Are Country Roads Safer Than Big Cities?

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City-dwellers pay more for car insurance than people who live in rural areas. Many people are also more nervous about driving in the city than they are about country roads or interstate highways. Are cities really more dangerous than country roads? Some studies suggest that the opposite is true: Rural roads may actually pose a greater threat to drivers than congested city streets.

Why City Drivers Pay More for Insurance

Car insurance companies assess risk based on statistical information. They gather accident data and apply the trends that they find to general driving populations. Because there are more drivers in big cities, more accidents occur in these areas. Even per-capita, the number of accidents is higher than in rural areas.

City drivers are more likely to be involved in multiple-car pileups on highways during rush hour traffic. They’re also more likely to be hit from the side while pulling out from an intersection, and they have higher rates of theft and vandalism than people in smaller towns do.

The Risks of Country Driving

Despite the frequency of collisions in cities, country drivers face serious risks as well. In fact, statistics show that collisions on country roads are 40% more likely to be fatal than accidents in cities. This means that while more accidents occur in the city, you’re more likely to be killed in an accident in the country. There are numerous reasons why rural accidents are more dangerous:

— Single-car collisions, such as roll-over accidents and drivers hitting trees or telephone poles, are more common in rural areas. These types of accidents also tend to be deadlier for drivers and passengers.

— Collisions with animals, especially deer, are more common on rural roadways.

— Drunk driving tends to be a bigger risk in rural areas than in big cities. This happens both because of cultural influences and because people perceive drinking and driving as safer in the country; they feel less likely to be caught and may also think they have a lower risk of being in an accident.

— People are more likely to speed on country roads than in the city due to a reduced police presence and the belief that there’s no one around who would be affected.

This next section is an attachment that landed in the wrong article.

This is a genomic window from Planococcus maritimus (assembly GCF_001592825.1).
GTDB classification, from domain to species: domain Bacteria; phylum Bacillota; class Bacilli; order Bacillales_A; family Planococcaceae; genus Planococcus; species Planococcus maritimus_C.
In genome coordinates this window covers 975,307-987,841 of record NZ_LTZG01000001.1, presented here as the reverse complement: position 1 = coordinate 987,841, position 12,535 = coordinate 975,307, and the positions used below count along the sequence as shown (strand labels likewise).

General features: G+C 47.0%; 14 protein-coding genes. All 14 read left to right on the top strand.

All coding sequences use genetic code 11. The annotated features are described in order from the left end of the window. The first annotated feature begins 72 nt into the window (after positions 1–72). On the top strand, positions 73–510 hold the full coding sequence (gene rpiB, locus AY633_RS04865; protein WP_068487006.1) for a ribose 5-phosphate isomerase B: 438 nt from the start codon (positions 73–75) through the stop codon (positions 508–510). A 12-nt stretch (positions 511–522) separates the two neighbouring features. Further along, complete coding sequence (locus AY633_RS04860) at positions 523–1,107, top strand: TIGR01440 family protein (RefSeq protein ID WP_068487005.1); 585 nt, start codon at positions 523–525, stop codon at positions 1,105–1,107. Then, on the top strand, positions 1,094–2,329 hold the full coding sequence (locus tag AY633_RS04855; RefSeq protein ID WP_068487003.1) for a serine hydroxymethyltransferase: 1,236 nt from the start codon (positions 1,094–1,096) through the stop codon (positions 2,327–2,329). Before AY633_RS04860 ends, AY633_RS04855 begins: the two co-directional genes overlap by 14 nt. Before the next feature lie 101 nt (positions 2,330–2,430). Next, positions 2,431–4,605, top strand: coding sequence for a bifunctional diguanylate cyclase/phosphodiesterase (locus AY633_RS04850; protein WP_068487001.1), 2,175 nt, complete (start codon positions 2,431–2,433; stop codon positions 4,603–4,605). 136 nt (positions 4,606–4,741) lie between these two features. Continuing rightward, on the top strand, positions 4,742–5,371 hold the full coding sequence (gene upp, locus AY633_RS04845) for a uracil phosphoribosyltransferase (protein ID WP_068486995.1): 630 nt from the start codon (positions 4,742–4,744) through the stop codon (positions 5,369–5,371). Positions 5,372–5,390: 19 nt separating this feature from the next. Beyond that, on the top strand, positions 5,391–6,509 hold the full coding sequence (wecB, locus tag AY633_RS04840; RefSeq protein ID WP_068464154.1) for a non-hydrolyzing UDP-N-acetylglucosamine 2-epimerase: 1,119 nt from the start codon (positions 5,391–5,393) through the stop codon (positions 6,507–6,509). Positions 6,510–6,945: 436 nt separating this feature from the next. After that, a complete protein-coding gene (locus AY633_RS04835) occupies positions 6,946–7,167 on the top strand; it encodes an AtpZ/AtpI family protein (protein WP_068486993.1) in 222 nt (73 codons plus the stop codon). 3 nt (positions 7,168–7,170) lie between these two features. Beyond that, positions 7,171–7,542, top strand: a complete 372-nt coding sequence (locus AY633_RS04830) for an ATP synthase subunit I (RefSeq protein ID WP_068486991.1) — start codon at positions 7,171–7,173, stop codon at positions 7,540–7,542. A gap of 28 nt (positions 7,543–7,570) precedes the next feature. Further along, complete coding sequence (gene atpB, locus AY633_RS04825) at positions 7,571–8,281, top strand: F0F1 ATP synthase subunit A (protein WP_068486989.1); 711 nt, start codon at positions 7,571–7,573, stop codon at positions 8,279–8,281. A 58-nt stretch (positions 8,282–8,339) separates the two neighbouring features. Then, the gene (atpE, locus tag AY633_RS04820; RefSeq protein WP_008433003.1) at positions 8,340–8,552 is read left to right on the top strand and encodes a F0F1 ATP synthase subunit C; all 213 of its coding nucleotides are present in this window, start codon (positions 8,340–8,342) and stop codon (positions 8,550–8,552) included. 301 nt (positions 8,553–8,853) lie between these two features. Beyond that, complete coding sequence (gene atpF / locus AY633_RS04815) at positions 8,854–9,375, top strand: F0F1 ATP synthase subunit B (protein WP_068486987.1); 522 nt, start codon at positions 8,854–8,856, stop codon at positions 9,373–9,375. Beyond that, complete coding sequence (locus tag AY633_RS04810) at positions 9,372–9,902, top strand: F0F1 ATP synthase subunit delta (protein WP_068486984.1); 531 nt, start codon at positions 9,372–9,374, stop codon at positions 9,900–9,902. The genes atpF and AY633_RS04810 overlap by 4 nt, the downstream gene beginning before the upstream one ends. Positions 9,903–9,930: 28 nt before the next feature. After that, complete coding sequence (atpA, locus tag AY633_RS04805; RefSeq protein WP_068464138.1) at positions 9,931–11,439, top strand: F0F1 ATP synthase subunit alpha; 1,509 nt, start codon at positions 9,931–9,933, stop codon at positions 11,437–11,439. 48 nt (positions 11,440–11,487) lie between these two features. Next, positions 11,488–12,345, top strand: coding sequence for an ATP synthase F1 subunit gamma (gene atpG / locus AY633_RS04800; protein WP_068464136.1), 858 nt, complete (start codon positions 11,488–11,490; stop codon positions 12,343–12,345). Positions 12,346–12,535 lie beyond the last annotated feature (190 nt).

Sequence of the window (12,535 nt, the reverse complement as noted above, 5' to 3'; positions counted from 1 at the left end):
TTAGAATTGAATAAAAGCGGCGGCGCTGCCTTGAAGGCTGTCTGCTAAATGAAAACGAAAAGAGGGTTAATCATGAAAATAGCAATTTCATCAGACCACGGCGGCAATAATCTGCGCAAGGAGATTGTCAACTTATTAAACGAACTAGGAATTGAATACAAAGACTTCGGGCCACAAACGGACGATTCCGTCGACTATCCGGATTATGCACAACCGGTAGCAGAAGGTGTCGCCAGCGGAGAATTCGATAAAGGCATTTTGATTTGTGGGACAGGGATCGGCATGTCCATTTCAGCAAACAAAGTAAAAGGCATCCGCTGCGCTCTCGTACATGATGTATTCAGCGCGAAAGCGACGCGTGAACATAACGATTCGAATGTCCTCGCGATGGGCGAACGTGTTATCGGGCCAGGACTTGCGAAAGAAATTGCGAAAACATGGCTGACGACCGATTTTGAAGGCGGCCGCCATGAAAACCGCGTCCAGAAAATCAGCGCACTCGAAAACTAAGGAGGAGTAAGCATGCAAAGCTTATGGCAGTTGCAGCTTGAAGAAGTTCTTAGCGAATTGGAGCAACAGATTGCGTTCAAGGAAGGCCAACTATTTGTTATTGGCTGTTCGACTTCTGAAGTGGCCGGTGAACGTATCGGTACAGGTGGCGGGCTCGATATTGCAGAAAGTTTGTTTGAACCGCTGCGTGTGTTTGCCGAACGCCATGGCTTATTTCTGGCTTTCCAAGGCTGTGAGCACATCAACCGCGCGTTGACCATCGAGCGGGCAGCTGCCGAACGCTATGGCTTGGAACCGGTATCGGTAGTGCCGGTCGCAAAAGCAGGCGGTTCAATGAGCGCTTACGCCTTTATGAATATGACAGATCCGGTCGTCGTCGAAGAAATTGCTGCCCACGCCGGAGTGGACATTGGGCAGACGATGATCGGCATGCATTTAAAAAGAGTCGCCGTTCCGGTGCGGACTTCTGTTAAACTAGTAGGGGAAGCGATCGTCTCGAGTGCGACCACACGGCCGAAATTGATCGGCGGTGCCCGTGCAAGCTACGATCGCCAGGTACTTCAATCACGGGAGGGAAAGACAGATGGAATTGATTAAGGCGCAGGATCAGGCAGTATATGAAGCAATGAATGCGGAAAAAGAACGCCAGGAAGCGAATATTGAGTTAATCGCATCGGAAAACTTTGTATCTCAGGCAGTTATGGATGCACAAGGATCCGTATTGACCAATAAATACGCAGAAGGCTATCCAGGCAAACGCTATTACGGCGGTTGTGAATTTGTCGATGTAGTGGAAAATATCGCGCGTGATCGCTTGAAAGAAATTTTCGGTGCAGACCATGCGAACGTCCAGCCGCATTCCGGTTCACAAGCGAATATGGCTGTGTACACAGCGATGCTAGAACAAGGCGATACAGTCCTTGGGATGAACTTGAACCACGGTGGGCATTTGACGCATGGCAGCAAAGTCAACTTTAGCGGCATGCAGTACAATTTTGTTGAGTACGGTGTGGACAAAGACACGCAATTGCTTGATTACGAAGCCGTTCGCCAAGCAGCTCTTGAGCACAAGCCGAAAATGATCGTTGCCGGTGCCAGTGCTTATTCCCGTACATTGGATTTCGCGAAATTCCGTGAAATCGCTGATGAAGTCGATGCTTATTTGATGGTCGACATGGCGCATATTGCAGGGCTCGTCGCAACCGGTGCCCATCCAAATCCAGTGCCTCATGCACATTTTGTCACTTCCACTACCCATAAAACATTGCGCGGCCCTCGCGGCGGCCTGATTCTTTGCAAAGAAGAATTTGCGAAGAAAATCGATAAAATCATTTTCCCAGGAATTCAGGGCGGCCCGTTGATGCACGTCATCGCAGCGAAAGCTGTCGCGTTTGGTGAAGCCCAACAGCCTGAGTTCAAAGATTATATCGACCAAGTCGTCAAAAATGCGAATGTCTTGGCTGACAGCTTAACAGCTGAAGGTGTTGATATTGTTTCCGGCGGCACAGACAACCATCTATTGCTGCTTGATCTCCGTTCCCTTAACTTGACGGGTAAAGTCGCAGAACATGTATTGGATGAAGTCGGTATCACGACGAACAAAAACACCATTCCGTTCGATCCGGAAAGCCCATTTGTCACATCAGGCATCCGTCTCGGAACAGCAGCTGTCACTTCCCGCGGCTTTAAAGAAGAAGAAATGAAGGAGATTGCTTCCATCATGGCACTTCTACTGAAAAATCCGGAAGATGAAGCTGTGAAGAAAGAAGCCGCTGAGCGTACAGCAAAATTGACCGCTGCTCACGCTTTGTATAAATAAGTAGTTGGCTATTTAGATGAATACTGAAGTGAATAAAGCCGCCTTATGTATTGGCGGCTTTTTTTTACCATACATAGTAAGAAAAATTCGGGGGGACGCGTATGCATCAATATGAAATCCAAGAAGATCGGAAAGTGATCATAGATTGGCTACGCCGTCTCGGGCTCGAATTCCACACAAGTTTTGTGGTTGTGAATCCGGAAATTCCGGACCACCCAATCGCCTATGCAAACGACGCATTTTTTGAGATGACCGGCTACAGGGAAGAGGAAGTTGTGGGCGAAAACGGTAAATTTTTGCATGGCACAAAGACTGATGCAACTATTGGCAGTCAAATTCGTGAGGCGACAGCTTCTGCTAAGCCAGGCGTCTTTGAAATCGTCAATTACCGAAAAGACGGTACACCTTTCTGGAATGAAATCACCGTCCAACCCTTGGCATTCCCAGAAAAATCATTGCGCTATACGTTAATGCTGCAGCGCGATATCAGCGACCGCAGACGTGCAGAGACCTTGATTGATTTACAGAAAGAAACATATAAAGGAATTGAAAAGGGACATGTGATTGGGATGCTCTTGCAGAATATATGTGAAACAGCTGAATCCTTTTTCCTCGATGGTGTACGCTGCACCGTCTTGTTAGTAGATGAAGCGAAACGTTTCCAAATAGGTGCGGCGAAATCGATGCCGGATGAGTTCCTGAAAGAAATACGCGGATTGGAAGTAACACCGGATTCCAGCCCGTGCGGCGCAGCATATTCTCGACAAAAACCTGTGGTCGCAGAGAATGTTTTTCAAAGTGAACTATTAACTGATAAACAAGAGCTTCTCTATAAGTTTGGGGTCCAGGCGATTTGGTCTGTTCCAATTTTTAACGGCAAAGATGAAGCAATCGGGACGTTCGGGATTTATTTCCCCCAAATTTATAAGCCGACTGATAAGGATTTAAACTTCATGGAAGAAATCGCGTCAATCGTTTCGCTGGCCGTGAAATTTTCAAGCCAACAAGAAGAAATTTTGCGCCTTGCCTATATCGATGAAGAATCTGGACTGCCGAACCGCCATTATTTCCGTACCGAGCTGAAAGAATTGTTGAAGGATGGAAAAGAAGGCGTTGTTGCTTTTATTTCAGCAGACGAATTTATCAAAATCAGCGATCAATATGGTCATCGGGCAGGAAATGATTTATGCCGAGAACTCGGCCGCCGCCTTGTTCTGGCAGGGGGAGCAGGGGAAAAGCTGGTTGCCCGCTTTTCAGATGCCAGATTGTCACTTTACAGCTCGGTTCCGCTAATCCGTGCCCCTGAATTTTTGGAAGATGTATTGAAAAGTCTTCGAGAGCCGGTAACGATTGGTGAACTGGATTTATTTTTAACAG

— People who live in the country must drive longer distances to reach their destinations, which equals to higher mileage per year and more general time on the road where an accident could occur.

— Country roads are usually not as well maintained during the winter, and driving conditions like ice and snow can lead to severe accidents on unmaintained roads.

— Whenever accidents do occur on rural roads, emergency services will take a longer time to respond.

Overall, although your chances of being involved in an accident in general are lower on rural roads, you have an increased chance of being severely injured or killed in a motor vehicle accident. If you live in a rural area, it’s important to maintain vigilance and practice safe driving habits even if you don’t see any other cars on the road; you never know when a collision may occur unexpectedly.

Why These Risks Do Not Affect Auto Insurance

Despite the risks associated with driving in rural areas, auto insurance rates continue to be most affordable for people in low-population areas. This is because, from an insurance perspective, severe accidents are better than frequent accidents.

Of course, no one wants people to be injured or killed in car crashes, but as serious accidents are fairly rare they do not have the same impact on insurance rates as more frequent collisions. Small claims cost insurance companies the same amount to handle as large claims, and it’s more likely that a driver will file multiple small claims throughout their lifetime.

Overall, it’s cheaper for an insurance company to pay for one single severe accident than a dozen minor collisions. Moreover, since a smaller number of collisions are spread over a larger variety of insurers, it’s less likely that a single insurance company will need to handle a high volume of severe accidents on country roads in a given year. All of this makes insurance companies more likely to charge low rates to rural drivers.

Although car insurance costs vary from one area to the next, a person’s individual driving history is still the most vital factor in determining their rates. By focusing on safe driving behaviors, taking advantage of discounts that you qualify for and purchasing affordable vehicles, you will be able to save money on auto insurance no matter where you live.

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